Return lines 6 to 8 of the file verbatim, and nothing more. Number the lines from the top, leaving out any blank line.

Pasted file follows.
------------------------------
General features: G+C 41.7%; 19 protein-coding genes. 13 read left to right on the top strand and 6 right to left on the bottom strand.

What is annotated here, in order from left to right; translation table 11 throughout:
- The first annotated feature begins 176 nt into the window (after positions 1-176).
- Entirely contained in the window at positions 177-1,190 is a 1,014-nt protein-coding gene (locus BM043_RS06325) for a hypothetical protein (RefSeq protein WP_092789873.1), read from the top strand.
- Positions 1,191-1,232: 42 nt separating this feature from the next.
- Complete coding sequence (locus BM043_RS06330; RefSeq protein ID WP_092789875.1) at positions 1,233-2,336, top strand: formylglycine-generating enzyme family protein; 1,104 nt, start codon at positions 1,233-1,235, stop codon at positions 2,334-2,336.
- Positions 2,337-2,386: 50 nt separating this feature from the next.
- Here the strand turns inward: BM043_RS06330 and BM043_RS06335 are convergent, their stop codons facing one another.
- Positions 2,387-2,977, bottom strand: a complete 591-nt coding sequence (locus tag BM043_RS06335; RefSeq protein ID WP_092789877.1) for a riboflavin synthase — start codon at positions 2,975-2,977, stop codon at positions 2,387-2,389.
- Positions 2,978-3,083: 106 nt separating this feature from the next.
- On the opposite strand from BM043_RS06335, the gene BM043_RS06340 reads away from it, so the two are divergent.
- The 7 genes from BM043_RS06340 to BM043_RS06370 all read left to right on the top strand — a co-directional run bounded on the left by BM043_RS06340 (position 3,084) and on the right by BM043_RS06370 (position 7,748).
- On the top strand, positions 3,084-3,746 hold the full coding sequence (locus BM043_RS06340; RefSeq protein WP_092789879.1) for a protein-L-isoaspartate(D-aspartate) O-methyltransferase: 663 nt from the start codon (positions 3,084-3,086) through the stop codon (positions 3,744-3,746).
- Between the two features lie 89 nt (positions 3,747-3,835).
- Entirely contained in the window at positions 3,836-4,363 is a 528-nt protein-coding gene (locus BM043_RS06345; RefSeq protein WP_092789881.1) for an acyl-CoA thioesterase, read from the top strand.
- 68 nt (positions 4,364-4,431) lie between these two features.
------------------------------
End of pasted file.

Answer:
- Complete coding sequence (locus BM043_RS06330; RefSeq protein ID WP_092789875.1) at positions 1,233-2,336, top strand: formylglycine-generating enzyme family protein; 1,104 nt, start codon at positions 1,233-1,235, stop codon at positions 2,334-2,336.
- Positions 2,337-2,386: 50 nt separating this feature from the next.
- Here the strand turns inward: BM043_RS06330 and BM043_RS06335 are convergent, their stop codons facing one another.